Is it too late for anything but the life boats? Or can the “reimagined” “Jubilee” still steer around that iceberg that makes the nightly sinking of the Titanic an apt metaphor for the new version of the Strip’s 33-year-old crown jewel, officially unveiled Saturday.
A fully deliberated review will arrive soon. But in the hope that director Frank Gatson Jr. and his collaborators can still go back and try to change the course of history, here are some initial “hits” and “misses” continuing the iceberg theme.
“Hits” (meaning iceberg. Boom. Bad.)
1. The wandering showgirl who has lost her mojo and is trying to get back, or forward, to… something.
It’s not a bad idea to attempt thematic unity for audiences who might not remember a “revue” as a loose collection of unrelated things.
But when your theme is this half-baked, confusing and often unintentionally funny, patrons are likely to wonder why that showgirl is wandering around on the “Samson & Delilah” set, and why the ushers aren’t doing something about it.
Degree of impact: Catastrophic. Hear the screams and the tearing of steel as the cold water rushes in.
2. Selling your lost showgirl theme with narration. It only gets worse when the omniscient narrator says things like (and I was laughing and trying to scribble at the same time, so hope I got it right): “Take this diamond and always keep it with you. It is like your soul. It’s the only way back.”
Degree of impact: Jaw-dropping. Surreal, like a bad-movie masterpiece such as “Plan 9 from Outer Space.”
3. Turn off the Dark. Shouldn’t a showgirl revue, by definition, shine bright like a diamond? Most of the new material in this is dark and gloomy. Could be the creators just ran out of time to light it properly, that the six weeks of downtime to reconfigure the show was simply not enough.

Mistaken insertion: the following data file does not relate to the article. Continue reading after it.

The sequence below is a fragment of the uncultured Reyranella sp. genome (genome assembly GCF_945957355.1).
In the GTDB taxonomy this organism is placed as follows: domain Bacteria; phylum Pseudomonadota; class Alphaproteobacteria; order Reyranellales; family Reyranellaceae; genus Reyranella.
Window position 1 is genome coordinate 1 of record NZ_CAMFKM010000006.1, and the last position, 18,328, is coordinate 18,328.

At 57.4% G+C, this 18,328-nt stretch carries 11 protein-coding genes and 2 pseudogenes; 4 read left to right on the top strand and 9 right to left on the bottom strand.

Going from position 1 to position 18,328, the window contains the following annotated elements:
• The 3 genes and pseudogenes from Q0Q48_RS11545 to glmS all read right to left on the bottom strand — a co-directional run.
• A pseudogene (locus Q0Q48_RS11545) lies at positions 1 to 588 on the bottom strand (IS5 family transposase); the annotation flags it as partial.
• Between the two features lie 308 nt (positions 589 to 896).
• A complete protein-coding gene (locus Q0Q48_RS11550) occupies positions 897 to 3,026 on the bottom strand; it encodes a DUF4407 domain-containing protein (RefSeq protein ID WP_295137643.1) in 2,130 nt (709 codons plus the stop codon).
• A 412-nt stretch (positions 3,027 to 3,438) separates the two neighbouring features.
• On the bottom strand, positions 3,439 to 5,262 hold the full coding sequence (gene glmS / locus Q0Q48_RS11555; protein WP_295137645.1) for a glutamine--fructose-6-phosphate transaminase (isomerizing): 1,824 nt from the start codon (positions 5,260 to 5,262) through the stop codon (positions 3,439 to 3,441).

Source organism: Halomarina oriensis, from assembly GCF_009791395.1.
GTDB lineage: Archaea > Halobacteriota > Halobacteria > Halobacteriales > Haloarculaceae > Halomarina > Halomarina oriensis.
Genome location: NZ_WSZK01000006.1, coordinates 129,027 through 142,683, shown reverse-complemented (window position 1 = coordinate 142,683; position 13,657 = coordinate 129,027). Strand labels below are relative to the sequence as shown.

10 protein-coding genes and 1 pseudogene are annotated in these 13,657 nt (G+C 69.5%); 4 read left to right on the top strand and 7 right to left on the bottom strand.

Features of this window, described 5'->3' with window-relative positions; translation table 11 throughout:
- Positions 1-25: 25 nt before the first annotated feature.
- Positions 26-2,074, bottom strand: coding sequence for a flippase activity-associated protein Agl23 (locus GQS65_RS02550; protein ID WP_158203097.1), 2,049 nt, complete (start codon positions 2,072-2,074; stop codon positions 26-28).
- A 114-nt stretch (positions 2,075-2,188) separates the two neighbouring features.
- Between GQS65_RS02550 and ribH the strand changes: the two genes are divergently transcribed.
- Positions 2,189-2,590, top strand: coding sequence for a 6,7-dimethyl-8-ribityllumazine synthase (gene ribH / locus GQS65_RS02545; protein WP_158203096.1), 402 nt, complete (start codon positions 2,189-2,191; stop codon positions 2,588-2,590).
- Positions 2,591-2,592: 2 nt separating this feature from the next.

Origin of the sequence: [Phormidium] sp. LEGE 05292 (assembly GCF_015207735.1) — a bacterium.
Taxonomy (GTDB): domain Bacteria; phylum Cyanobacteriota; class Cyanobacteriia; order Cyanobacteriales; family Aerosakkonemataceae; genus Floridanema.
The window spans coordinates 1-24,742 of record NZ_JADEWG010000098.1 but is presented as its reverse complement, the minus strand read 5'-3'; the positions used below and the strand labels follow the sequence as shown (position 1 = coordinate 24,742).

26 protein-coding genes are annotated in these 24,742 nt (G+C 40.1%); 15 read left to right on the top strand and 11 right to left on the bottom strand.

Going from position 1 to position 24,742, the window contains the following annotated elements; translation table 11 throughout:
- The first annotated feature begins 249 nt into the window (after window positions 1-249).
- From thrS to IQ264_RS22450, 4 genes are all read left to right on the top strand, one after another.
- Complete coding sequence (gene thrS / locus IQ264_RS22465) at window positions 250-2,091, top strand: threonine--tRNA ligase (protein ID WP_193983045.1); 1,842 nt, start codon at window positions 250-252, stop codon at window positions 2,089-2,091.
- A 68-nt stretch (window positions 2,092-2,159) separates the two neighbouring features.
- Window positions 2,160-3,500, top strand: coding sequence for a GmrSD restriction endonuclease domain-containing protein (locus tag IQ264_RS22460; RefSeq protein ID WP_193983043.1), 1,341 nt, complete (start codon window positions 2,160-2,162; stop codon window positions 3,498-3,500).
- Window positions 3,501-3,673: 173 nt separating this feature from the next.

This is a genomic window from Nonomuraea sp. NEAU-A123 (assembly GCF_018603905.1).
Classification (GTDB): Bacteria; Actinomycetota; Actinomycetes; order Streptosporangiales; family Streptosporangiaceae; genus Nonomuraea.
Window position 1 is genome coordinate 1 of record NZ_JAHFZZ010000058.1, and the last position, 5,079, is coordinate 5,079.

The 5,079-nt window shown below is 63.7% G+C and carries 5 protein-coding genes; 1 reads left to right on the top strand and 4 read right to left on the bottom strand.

More worrisome is that Gatson and company have decided proper stage lighting would keep us from seeing the giant-screen motion picture footage that’s a big element of the new production. Problem is, we came to see live people, not movies.
Degree of impact: Bow-bender. You can at least back up and take another pass at this one.
Misses (meaning “Whew.” Disaster averted, even if there’s no reason to break out the champagne)
1. Live people do seem to be onstage now, doing more than modeling costumes. Gatson has recruited several strong singers, even if they have to sing along to canned backing tracks and are often better heard than seen amid the feathers and mirrors.
Degree of miss: Comfortable enough to stay on course and improve.
2. Updating the music. Imagine if you’re a 40-something soccer mom and you’re trying to burn a CD for your parents to listen to in the car because they don’t get the whole iTunes thing. But somehow before you hit “burn,” you scrambled some of you and your teen daughter’s own favorites into the playlist.
It’s fun to have the show kick off with Justin Timberlake’s “Take Back the Night,” and end (in part) with Beyonce’s “Love On Top.” But a lot of it the original show’s Ray Conniff Singers approach to the standards are hanging in there as well. And other new segments, such as an R&B and disco medley coaxing us to our feet, fall into that eye-rolling place between current and retro: the dreaded cruise-ship oldie.
Degree of miss: “Aye, that was a close call, lads. What’s that up ahead? Another iceberg? Argh.”
3. Restoring men’s dignity. Gatson pledged to de-spangle the male singers and dancers, hoping to catch the eyes of straight women as well as gay men. There’s been at least a 60 percent reduction in codpieces and spandex bell-bottoms, replaced by basic black and dignified tuxedoes. A few bedazzled suspenders still sneak in though, and Siegried & Roy will be be happy to spot their sequined blazers in the opening number.
Degree of miss: Close enough to collision to see the cracks in the ice and feel the cold wave of the ice as brush up near it.
Contact reporter Mike Weatherford at email@example.com or 702-383-0288